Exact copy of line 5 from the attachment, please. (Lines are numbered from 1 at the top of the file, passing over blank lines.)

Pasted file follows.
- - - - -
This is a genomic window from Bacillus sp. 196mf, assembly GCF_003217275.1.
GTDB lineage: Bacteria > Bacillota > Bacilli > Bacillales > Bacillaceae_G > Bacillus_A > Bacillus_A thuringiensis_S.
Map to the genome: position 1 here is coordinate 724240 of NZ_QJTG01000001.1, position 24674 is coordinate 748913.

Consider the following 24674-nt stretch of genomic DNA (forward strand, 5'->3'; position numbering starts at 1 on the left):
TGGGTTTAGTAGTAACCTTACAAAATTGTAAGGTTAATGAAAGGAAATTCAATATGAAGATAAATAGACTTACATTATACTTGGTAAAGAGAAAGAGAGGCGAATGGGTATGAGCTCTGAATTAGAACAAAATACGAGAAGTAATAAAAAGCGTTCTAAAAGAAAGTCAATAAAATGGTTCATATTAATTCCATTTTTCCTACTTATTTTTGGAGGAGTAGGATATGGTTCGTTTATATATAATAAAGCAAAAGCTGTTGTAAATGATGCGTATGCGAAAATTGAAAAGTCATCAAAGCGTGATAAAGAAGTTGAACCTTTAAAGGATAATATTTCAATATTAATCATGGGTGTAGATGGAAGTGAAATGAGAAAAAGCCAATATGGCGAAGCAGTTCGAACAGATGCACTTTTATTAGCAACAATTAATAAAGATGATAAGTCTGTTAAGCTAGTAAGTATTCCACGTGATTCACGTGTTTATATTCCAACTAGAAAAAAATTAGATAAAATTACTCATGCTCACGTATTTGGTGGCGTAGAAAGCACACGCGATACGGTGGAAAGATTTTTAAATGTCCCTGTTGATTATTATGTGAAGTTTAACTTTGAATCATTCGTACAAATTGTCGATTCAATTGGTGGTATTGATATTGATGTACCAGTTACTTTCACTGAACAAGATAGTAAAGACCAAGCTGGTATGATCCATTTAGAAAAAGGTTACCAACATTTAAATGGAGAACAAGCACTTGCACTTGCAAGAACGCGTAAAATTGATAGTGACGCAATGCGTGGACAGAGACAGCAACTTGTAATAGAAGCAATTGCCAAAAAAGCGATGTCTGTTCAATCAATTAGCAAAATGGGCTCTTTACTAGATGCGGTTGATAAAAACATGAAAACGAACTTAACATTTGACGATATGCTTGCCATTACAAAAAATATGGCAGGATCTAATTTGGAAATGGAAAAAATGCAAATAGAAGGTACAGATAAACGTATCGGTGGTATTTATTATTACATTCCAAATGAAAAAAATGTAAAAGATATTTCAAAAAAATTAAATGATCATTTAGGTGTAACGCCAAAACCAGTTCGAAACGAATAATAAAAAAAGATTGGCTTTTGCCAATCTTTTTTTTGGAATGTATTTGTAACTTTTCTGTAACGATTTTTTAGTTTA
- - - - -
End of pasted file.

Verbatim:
TGGGTTTAGTAGTAACCTTACAAAATTGTAAGGTTAATGAAAGGAAATTCAATATGAAGATAAATAGACTTACATTATACTTGGTAAAGAGAAAGAGAGGCGAATGGGTATGAGCTCTGAATTAGAACAAAATACGAGAAGTAATAAAAAGCGTTCTAAAAGAAAGTCAATAAAATGGTTCATATTAATTCCATTTTTCCTACTTATTTTTGGAGGAGTAGGATATGGTTCGTTTATATATAATAAAGCAAAAGCTGTTGTAAATGATGCGTATGCGAAAATTGAAAAGTCATCAAAGCGTGATAAAGAAGTTGAACCTTTAAAGGATAATATTTCAATATTAATCATGGGTGTAGATGGAAGTGAAATGAGAAAAAGCCAATATGGCGAAGCAGTTCGAACAGATGCACTTTTATTAGCAACAATTAATAAAGATGATAAGTCTGTTAAGCTAGTAAGTATTCCACGTGATTCACGTGTTTATATTCCAACTAGAAAAAAATTAGATAAAATTACTCATGCTCACGTATTTGGTGGCGTAGAAAGCACACGCGATACGGTGGAAAGATTTTTAAATGTCCCTGTTGATTATTATGTGAAGTTTAACTTTGAATCATTCGTACAAATTGTCGATTCAATTGGTGGTATTGATATTGATGTACCAGTTACTTTCACTGAACAAGATAGTAAAGACCAAGCTGGTATGATCCATTTAGAAAAAGGTTACCAACATTTAAATGGAGAACAAGCACTTGCACTTGCAAGAACGCGTAAAATTGATAGTGACGCAATGCGTGGACAGAGACAGCAACTTGTAATAGAAGCAATTGCCAAAAAAGCGATGTCTGTTCAATCAATTAGCAAAATGGGCTCTTTACTAGATGCGGTTGATAAAAACATGAAAACGAACTTAACATTTGACGATATGCTTGCCATTACAAAAAATATGGCAGGATCTAATTTGGAAATGGAAAAAATGCAAATAGAAGGTACAGATAAACGTATCGGTGGTATTTATTATTACATTCCAAATGAAAAAAATGTAAAAGATATTTCAAAAAAATTAAATGATCATTTAGGTGTAACGCCAAAACCAGTTCGAAACGAATAATAAAAAAAGATTGGCTTTTGCCAATCTTTTTTTTGGAATGTATTTGTAACTTTTCTGTAACGATTTTTTAGTTTA